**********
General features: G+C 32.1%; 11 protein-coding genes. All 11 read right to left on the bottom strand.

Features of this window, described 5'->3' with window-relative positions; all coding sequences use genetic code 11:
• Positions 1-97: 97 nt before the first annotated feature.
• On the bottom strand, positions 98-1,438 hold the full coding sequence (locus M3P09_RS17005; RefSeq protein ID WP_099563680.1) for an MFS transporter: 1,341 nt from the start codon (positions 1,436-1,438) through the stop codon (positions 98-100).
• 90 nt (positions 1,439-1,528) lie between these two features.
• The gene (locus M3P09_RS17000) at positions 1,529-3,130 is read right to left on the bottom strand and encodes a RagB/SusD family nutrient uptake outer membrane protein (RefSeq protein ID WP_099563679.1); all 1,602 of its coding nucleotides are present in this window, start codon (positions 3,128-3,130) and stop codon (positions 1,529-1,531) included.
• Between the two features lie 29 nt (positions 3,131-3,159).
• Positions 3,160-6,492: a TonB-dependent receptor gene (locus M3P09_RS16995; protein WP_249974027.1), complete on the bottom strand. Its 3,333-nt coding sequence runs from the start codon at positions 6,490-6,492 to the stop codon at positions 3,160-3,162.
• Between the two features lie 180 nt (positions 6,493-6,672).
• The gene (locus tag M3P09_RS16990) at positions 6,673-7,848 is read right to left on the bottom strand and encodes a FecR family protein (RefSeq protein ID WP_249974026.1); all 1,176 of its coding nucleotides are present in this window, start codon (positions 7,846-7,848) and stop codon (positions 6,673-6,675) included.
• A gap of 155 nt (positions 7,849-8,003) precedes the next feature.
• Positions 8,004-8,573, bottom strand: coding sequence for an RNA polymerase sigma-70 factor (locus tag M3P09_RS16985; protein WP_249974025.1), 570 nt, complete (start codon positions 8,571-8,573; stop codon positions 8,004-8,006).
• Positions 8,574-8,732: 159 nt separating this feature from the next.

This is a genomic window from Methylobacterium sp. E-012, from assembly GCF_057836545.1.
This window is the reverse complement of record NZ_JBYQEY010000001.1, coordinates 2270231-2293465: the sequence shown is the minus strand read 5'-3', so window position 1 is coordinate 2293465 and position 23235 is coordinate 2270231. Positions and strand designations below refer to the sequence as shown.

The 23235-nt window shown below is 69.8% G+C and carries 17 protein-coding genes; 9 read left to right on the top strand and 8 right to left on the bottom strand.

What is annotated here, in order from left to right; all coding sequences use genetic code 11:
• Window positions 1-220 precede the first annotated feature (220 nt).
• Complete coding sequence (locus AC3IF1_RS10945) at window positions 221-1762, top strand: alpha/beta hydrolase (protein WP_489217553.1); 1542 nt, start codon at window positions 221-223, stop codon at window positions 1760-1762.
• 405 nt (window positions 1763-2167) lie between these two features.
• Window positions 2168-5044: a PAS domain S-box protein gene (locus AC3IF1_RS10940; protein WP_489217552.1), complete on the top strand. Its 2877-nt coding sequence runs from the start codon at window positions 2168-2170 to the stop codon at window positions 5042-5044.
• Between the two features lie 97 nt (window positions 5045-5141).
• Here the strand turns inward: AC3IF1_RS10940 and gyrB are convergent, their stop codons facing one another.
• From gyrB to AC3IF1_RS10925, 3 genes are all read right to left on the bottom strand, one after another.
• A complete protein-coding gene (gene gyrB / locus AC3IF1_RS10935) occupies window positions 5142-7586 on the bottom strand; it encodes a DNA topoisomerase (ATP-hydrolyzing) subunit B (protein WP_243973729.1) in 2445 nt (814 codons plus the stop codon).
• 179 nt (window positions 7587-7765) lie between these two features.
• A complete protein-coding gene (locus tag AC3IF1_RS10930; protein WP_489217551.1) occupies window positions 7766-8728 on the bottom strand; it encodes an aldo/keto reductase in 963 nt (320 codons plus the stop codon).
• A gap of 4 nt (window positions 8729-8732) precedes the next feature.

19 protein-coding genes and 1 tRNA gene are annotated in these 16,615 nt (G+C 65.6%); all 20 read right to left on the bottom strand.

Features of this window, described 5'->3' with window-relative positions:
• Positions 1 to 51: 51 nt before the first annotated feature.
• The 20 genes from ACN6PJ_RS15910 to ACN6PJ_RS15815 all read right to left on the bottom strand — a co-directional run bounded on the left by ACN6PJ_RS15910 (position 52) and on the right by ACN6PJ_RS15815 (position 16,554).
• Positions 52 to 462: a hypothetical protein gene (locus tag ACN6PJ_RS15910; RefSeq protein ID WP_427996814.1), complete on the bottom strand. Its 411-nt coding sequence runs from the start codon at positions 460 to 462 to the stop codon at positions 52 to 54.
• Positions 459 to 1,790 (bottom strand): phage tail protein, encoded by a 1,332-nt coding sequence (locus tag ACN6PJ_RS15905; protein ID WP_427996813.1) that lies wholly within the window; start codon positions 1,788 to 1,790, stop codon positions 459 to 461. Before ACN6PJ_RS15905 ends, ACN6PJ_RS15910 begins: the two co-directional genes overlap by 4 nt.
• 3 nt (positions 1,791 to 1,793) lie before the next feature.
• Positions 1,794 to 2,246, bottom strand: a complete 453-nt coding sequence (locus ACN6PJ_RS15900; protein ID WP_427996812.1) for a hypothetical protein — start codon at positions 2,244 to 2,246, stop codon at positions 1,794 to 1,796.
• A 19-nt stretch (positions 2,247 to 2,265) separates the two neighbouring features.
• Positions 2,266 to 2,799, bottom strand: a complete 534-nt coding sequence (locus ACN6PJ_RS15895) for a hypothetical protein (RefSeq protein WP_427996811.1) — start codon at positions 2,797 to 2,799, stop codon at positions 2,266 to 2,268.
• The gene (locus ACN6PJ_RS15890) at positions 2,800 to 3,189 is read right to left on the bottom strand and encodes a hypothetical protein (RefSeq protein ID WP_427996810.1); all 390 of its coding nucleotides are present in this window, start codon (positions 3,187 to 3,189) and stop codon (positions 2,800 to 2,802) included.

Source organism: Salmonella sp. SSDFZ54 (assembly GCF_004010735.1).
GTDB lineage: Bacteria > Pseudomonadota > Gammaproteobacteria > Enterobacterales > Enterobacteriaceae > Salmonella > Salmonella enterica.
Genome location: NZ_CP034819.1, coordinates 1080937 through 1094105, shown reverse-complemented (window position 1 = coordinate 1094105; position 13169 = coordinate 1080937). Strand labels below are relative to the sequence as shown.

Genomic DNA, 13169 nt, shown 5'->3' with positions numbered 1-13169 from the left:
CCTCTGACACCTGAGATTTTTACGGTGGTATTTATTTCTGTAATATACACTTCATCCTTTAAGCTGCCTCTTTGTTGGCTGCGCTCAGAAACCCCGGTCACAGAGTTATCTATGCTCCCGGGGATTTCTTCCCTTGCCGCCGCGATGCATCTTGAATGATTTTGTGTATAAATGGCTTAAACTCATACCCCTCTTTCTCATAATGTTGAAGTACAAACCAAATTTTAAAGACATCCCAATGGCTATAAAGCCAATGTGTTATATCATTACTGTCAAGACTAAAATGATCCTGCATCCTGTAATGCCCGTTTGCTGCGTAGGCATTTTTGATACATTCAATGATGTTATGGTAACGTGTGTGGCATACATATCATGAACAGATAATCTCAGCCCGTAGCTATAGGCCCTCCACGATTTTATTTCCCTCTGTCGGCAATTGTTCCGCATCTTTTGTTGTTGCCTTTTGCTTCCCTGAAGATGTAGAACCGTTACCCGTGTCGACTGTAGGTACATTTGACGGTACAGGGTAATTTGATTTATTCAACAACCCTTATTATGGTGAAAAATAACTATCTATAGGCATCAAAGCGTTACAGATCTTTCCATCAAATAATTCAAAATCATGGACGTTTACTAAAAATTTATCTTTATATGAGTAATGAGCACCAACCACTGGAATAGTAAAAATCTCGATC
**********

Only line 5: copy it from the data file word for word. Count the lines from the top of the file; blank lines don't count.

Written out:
• 90 nt (positions 1,439-1,528) lie between these two features.